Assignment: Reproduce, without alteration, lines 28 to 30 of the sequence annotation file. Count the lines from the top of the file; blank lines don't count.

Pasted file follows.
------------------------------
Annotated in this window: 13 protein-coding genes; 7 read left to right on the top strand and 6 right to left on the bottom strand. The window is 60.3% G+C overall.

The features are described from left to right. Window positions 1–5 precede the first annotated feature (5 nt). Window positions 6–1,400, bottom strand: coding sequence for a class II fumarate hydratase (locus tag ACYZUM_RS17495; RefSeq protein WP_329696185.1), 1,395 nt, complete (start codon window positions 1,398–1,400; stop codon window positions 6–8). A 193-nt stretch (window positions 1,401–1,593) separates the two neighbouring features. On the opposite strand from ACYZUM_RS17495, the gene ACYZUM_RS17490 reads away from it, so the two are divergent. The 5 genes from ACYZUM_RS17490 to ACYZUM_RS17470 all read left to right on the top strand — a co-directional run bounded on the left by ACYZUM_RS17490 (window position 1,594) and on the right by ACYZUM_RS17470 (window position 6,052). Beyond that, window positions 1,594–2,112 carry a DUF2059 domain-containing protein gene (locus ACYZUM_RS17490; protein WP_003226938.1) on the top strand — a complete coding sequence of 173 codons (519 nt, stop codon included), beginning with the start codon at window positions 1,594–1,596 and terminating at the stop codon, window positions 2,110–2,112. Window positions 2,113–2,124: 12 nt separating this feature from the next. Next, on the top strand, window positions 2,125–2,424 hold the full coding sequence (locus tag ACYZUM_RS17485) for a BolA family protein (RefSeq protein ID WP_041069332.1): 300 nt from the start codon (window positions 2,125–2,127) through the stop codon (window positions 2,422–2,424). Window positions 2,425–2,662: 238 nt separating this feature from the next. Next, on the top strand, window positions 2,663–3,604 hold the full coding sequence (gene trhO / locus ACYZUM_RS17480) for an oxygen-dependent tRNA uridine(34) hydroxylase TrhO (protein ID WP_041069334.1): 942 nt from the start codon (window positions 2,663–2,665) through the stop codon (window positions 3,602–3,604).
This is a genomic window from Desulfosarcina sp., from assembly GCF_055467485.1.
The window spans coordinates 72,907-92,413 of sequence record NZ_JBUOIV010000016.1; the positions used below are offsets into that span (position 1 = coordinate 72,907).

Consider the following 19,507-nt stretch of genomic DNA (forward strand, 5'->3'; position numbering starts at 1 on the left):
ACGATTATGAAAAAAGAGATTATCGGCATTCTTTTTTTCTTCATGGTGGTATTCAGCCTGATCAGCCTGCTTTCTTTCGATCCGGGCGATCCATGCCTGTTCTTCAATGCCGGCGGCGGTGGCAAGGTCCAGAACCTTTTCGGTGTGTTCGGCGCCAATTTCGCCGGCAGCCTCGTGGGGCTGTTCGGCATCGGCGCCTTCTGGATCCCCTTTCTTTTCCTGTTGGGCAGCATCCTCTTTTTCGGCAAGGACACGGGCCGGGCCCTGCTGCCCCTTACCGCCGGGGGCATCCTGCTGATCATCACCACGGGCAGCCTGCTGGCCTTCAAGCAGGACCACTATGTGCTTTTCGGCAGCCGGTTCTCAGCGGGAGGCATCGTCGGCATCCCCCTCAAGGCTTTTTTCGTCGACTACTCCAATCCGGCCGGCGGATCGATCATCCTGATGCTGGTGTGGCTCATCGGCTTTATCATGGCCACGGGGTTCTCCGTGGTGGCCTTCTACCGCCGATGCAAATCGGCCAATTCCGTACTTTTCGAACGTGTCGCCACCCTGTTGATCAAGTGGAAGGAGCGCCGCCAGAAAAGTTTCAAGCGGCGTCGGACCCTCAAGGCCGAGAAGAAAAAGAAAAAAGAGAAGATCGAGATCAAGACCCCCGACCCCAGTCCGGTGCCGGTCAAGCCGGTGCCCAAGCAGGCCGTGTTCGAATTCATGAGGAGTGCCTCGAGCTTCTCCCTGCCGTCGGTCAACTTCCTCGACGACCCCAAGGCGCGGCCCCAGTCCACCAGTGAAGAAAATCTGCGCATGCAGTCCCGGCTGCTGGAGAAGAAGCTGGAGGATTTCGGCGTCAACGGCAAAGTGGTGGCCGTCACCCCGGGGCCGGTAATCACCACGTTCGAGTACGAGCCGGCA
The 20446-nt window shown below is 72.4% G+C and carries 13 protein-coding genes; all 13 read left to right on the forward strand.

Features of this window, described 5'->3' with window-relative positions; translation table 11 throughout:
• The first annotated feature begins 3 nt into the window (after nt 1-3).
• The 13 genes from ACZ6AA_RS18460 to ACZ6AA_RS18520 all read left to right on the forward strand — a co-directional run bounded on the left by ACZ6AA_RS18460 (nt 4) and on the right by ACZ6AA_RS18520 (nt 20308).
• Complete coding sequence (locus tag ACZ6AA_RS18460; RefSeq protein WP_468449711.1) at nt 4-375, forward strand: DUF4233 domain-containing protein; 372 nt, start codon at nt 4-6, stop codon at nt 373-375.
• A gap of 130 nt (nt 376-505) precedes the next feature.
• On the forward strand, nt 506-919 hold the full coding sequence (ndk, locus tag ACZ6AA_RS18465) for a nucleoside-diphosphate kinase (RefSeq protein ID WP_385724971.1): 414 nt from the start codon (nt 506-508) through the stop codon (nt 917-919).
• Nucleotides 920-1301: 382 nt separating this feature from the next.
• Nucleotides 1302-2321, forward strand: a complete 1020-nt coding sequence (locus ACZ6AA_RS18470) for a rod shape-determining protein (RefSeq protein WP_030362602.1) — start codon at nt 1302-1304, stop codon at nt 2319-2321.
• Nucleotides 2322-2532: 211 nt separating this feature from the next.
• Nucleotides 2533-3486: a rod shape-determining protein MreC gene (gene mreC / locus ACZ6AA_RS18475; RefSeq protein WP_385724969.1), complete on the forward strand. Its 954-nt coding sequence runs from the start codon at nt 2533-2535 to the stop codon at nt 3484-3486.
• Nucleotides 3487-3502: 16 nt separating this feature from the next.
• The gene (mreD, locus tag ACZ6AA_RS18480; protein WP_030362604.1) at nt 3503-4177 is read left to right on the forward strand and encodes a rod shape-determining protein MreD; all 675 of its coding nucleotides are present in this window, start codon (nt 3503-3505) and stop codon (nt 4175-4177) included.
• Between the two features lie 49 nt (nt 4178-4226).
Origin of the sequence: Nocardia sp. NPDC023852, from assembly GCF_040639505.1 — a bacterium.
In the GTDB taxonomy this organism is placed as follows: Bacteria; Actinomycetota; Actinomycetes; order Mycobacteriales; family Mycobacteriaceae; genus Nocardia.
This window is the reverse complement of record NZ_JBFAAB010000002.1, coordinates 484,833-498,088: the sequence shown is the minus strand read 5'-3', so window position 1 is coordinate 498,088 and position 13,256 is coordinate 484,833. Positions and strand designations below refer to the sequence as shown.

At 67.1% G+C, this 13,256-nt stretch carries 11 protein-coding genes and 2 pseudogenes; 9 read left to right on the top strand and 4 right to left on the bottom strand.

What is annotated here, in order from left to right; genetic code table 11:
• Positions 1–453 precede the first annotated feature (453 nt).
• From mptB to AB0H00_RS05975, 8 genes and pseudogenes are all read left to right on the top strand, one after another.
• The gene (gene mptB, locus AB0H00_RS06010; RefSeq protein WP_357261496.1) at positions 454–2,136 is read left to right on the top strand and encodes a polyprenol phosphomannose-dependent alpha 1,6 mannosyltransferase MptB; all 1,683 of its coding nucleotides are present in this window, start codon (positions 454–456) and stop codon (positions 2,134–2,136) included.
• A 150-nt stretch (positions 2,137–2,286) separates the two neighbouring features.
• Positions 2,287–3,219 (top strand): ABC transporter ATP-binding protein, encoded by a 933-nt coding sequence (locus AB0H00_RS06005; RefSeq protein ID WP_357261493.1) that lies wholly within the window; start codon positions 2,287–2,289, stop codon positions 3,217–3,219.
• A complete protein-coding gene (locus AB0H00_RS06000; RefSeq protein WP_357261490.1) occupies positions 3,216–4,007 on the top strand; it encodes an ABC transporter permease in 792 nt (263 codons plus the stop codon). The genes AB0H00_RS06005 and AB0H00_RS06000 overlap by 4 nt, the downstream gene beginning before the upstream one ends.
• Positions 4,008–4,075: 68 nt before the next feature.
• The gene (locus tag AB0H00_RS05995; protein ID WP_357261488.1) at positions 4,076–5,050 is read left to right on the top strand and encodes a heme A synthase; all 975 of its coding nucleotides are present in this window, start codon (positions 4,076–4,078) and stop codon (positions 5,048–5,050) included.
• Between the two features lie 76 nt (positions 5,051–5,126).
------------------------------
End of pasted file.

• The gene (gene mptB, locus AB0H00_RS06010; RefSeq protein WP_357261496.1) at positions 454–2,136 is read left to right on the top strand and encodes a polyprenol phosphomannose-dependent alpha 1,6 mannosyltransferase MptB; all 1,683 of its coding nucleotides are present in this window, start codon (positions 454–456) and stop codon (positions 2,134–2,136) included.
• A 150-nt stretch (positions 2,137–2,286) separates the two neighbouring features.
• Positions 2,287–3,219 (top strand): ABC transporter ATP-binding protein, encoded by a 933-nt coding sequence (locus AB0H00_RS06005; RefSeq protein ID WP_357261493.1) that lies wholly within the window; start codon positions 2,287–2,289, stop codon positions 3,217–3,219.